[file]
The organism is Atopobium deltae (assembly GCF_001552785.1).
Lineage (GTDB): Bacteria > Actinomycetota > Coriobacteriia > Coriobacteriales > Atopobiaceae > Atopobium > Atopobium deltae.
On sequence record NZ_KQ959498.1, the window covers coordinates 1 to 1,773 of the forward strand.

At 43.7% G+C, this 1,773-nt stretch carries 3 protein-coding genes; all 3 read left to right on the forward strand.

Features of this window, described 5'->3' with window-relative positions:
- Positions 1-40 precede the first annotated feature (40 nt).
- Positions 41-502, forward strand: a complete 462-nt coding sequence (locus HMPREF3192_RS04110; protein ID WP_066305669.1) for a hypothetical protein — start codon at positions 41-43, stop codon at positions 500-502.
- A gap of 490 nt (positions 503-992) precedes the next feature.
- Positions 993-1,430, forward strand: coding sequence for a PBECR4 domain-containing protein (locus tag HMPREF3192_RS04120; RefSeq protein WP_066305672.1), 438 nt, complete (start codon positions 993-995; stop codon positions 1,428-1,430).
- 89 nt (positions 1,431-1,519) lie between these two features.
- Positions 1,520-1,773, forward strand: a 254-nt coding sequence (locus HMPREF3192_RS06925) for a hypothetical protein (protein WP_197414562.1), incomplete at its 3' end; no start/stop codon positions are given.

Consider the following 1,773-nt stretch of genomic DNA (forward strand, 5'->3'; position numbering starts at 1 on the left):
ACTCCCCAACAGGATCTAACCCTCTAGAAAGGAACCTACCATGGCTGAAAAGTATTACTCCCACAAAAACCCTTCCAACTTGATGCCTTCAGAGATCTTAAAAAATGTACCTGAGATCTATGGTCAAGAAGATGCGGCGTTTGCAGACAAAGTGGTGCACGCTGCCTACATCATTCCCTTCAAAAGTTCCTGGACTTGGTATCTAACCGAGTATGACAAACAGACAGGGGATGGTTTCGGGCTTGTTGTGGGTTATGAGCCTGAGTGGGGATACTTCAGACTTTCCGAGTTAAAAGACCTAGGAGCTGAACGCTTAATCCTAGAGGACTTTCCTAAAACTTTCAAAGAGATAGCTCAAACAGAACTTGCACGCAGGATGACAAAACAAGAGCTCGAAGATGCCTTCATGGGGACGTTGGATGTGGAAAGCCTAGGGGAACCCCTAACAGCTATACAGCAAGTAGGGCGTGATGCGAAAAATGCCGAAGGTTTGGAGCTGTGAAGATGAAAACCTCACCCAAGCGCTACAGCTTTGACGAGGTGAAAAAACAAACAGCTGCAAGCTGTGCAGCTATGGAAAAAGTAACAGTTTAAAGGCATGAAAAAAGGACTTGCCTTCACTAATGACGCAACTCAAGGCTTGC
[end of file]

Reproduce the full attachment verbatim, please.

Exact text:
The organism is Atopobium deltae (assembly GCF_001552785.1).
Lineage (GTDB): Bacteria > Actinomycetota > Coriobacteriia > Coriobacteriales > Atopobiaceae > Atopobium > Atopobium deltae.
On sequence record NZ_KQ959498.1, the window covers coordinates 1 to 1,773 of the forward strand.

At 43.7% G+C, this 1,773-nt stretch carries 3 protein-coding genes; all 3 read left to right on the forward strand.

Features of this window, described 5'->3' with window-relative positions:
- Positions 1-40 precede the first annotated feature (40 nt).
- Positions 41-502, forward strand: a complete 462-nt coding sequence (locus HMPREF3192_RS04110; protein ID WP_066305669.1) for a hypothetical protein — start codon at positions 41-43, stop codon at positions 500-502.
- A gap of 490 nt (positions 503-992) precedes the next feature.
- Positions 993-1,430, forward strand: coding sequence for a PBECR4 domain-containing protein (locus tag HMPREF3192_RS04120; RefSeq protein WP_066305672.1), 438 nt, complete (start codon positions 993-995; stop codon positions 1,428-1,430).
- 89 nt (positions 1,431-1,519) lie between these two features.
- Positions 1,520-1,773, forward strand: a 254-nt coding sequence (locus HMPREF3192_RS06925) for a hypothetical protein (protein WP_197414562.1), incomplete at its 3' end; no start/stop codon positions are given.

Consider the following 1,773-nt stretch of genomic DNA (forward strand, 5'->3'; position numbering starts at 1 on the left):
ACTCCCCAACAGGATCTAACCCTCTAGAAAGGAACCTACCATGGCTGAAAAGTATTACTCCCACAAAAACCCTTCCAACTTGATGCCTTCAGAGATCTTAAAAAATGTACCTGAGATCTATGGTCAAGAAGATGCGGCGTTTGCAGACAAAGTGGTGCACGCTGCCTACATCATTCCCTTCAAAAGTTCCTGGACTTGGTATCTAACCGAGTATGACAAACAGACAGGGGATGGTTTCGGGCTTGTTGTGGGTTATGAGCCTGAGTGGGGATACTTCAGACTTTCCGAGTTAAAAGACCTAGGAGCTGAACGCTTAATCCTAGAGGACTTTCCTAAAACTTTCAAAGAGATAGCTCAAACAGAACTTGCACGCAGGATGACAAAACAAGAGCTCGAAGATGCCTTCATGGGGACGTTGGATGTGGAAAGCCTAGGGGAACCCCTAACAGCTATACAGCAAGTAGGGCGTGATGCGAAAAATGCCGAAGGTTTGGAGCTGTGAAGATGAAAACCTCACCCAAGCGCTACAGCTTTGACGAGGTGAAAAAACAAACAGCTGCAAGCTGTGCAGCTATGGAAAAAGTAACAGTTTAAAGGCATGAAAAAAGGACTTGCCTTCACTAATGACGCAACTCAAGGCTTGC